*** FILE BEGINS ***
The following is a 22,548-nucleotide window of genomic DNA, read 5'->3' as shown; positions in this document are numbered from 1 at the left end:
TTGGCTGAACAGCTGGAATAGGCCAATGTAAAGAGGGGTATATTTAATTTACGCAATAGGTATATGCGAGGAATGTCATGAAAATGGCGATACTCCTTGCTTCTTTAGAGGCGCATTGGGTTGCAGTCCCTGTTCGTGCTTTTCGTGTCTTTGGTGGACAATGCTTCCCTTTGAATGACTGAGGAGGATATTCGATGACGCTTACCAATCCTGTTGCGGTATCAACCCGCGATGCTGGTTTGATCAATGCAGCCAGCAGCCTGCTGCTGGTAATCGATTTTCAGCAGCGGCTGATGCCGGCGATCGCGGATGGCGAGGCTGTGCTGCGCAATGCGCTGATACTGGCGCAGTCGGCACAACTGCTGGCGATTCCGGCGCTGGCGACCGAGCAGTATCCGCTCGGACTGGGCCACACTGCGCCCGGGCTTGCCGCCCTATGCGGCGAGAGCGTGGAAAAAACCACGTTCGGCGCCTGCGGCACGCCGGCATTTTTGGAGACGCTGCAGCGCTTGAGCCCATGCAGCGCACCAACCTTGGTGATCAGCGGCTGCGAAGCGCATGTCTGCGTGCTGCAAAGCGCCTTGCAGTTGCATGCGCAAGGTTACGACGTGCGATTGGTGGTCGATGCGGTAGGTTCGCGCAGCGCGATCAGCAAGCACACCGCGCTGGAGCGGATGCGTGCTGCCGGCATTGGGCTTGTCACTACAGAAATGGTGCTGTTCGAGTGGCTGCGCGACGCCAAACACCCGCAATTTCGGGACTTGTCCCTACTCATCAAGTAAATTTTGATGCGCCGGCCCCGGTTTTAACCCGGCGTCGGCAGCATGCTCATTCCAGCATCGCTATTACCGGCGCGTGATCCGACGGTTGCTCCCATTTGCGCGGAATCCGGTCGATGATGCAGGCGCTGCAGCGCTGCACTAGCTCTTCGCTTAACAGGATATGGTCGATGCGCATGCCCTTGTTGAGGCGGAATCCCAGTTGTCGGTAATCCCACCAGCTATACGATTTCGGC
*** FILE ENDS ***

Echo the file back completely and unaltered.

The following is a 22,548-nucleotide window of genomic DNA, read 5'->3' as shown; positions in this document are numbered from 1 at the left end:
TTGGCTGAACAGCTGGAATAGGCCAATGTAAAGAGGGGTATATTTAATTTACGCAATAGGTATATGCGAGGAATGTCATGAAAATGGCGATACTCCTTGCTTCTTTAGAGGCGCATTGGGTTGCAGTCCCTGTTCGTGCTTTTCGTGTCTTTGGTGGACAATGCTTCCCTTTGAATGACTGAGGAGGATATTCGATGACGCTTACCAATCCTGTTGCGGTATCAACCCGCGATGCTGGTTTGATCAATGCAGCCAGCAGCCTGCTGCTGGTAATCGATTTTCAGCAGCGGCTGATGCCGGCGATCGCGGATGGCGAGGCTGTGCTGCGCAATGCGCTGATACTGGCGCAGTCGGCACAACTGCTGGCGATTCCGGCGCTGGCGACCGAGCAGTATCCGCTCGGACTGGGCCACACTGCGCCCGGGCTTGCCGCCCTATGCGGCGAGAGCGTGGAAAAAACCACGTTCGGCGCCTGCGGCACGCCGGCATTTTTGGAGACGCTGCAGCGCTTGAGCCCATGCAGCGCACCAACCTTGGTGATCAGCGGCTGCGAAGCGCATGTCTGCGTGCTGCAAAGCGCCTTGCAGTTGCATGCGCAAGGTTACGACGTGCGATTGGTGGTCGATGCGGTAGGTTCGCGCAGCGCGATCAGCAAGCACACCGCGCTGGAGCGGATGCGTGCTGCCGGCATTGGGCTTGTCACTACAGAAATGGTGCTGTTCGAGTGGCTGCGCGACGCCAAACACCCGCAATTTCGGGACTTGTCCCTACTCATCAAGTAAATTTTGATGCGCCGGCCCCGGTTTTAACCCGGCGTCGGCAGCATGCTCATTCCAGCATCGCTATTACCGGCGCGTGATCCGACGGTTGCTCCCATTTGCGCGGAATCCGGTCGATGATGCAGGCGCTGCAGCGCTGCACTAGCTCTTCGCTTAACAGGATATGGTCGATGCGCATGCCCTTGTTGAGGCGGAATCCCAGTTGTCGGTAATCCCACCAGCTATACGATTTCGGC